Texas family swept away in flood: ‘They went to heaven holding hands’

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HOUSTON — As his brother tells it, Sammy Saldivar tried his best to maneuver around Harvey’s floodwaters.

Saldivar packed his elderly parents and their four great-grandchildren into a van as water rose around their northeast Texas home on Sunday.

He wanted to turn around as he approached a waterlogged bridge over Greens Bayou. But his father yelled at him to keep going, his brother, Ric Saldivar, said.

Even at 84, patriarch Manuel Saldivar was still demanding. The way they were raised, “Dad tells you to do something, you do it,” Ric Saldivar said.

Sammy Saldivar made it across the bridge only to encounter a dip in the road on the other side, Ric Saldivar said, recalling what his brother told him.

Sammy Saldivar lost control and the van went nose-first into the bayou with his parents and the four children, ages 6 to 16, trapped inside.

Sammy Saldivar managed to wriggle out of his seat belt and through the driver’s side window. He made his way to a branch in the rushing water and held on for his life.

The water was so deep the van bobbed up and down.

“He could hear the kids screaming and crying, trying to get out of the van,” Ric Saldivar said.

Sammy Saldivar yelled out to them to go to the back of the van and open the door, but they never made it. The van plunged into the water as Sammy Saldivar watched.

Ric Saldivar said the Harris County Sheriff’s Office told him his brother was stuck in the water for 45 minutes when they found him.

As they pulled him from the water he kept yelling “the van’s down there, the van’s down,” but by then it had disappeared.

The van was found Wednesday, Harris County Sheriff Ed Gonzalez said.

Two bodies were found in the van, and dive teams were making their way through murky water in a wooded area to inspect the white, cargo-type van for more remains, he said.

For now, all the Saldivar family can do is grieve and comfort their surviving relative.

“He’s still blaming himself,” Ric Saldivar said. “He was trying to do the right thing to get them out of the flood … and it just happened.”

Sammy Saldivar had recently relocated from Missouri to live with his aging parents, who both had Alzheimer’s, his brother said. He was with them the morning flooding began in their neighborhood.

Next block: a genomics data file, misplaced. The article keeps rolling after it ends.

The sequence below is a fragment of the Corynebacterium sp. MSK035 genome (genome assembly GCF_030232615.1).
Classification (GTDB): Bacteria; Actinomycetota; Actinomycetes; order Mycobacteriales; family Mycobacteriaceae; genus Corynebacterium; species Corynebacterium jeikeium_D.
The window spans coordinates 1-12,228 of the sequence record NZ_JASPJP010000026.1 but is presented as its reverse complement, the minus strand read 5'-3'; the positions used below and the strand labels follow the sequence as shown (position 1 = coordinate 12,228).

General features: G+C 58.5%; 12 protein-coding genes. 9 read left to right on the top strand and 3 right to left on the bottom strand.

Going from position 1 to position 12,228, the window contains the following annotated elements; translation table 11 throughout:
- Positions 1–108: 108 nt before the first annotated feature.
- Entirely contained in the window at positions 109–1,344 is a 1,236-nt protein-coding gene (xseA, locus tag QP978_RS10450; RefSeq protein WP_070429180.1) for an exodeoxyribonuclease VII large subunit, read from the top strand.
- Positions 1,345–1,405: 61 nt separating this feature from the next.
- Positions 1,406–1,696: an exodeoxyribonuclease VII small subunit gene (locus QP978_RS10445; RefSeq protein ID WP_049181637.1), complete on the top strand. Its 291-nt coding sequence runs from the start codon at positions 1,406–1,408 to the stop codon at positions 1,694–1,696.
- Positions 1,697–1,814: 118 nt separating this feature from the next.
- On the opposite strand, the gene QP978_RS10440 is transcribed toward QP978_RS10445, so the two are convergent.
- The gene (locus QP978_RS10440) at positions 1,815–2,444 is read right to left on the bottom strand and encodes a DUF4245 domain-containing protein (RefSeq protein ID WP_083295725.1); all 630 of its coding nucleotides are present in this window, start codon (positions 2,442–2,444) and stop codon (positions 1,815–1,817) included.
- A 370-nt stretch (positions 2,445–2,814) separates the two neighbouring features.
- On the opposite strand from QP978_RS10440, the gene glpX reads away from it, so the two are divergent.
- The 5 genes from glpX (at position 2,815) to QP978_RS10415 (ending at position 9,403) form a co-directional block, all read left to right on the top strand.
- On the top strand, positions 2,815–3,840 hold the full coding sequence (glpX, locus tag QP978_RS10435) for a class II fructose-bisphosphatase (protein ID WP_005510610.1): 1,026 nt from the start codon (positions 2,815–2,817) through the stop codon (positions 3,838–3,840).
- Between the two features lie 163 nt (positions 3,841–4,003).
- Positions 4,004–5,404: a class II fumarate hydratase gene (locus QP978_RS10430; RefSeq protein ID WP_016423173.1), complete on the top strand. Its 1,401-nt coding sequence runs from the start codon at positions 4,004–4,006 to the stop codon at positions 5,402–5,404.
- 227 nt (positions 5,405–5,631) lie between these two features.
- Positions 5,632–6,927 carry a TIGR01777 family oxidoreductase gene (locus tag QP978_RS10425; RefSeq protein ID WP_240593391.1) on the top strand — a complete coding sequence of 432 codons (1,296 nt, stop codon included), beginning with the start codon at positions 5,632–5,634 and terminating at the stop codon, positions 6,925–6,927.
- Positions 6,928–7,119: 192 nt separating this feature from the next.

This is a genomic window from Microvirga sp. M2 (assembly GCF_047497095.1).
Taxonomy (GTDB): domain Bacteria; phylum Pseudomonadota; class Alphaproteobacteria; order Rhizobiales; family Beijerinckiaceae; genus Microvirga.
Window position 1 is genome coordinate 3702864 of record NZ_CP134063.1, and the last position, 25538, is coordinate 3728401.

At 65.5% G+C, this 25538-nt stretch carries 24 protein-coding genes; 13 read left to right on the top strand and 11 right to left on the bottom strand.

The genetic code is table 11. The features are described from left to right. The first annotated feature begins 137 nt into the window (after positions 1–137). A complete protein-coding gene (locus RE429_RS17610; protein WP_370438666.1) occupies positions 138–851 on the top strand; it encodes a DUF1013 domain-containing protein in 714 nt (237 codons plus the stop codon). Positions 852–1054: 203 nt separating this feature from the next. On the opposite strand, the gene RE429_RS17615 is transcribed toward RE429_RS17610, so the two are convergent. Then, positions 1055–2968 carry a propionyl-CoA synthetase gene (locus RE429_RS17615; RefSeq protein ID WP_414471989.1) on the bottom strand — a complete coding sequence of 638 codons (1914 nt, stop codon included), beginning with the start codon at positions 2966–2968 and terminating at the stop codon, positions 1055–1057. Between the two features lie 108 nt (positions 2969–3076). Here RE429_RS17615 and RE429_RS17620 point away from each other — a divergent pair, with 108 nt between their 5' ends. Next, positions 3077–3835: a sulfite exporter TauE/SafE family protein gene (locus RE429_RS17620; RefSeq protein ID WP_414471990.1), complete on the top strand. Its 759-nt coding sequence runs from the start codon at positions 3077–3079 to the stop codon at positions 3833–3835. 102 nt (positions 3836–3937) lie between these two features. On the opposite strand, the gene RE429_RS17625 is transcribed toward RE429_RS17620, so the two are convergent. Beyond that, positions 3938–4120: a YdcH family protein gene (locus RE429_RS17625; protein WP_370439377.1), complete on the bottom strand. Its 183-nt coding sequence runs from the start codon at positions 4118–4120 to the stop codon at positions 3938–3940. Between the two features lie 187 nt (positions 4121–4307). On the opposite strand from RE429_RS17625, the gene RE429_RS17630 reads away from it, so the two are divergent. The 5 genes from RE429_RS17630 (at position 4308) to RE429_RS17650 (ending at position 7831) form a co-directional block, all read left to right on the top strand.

Ric Saldivar called his brother and told him to bring the family members to his house on higher ground. Sammy Saldivar stopped at another relative’s home to pick up Devy, 16, Dominic, 14, Xavier, 8, and 6-year-old Daisy.

The children were the center of the family’s universe, their grandmother, Virginia Saldivar, said. She lived across the street from them and saw them every day.

“These were our babies,” she said. “It’s unbelievable. A nightmare we can’t wake up from.”

Daisy was always hamming it up, so much so you couldn’t help but laugh along with her, Ric Saldivar said. He tears up talking about her. He wishes he could have spent more time with her.

Belia, 81, and Manuel Saldivar would have celebrated their 60th wedding anniversary in October. Ric Saldivar didn’t think they had much time left.

Despite the ravages of Alzheimer’s they were always together. One minute, they’d be fighting “like they never fought before,” and 10 minutes later they’d be hugging and kissing and holding hands, he said.

“I couldn’t see one without the other. No matter who was left behind they weren’t gonna last much longer without the other one,” Ric Saldivar said.

Sammy Saldivar told his brother their parents were holding hands as they rode in the car. It brings Ric Saldivar a small measure of comfort.

“I can already imagine dad holding Mom’s hand real tight as the water rushed in,” he said. “I know they went to heaven holding hands.”

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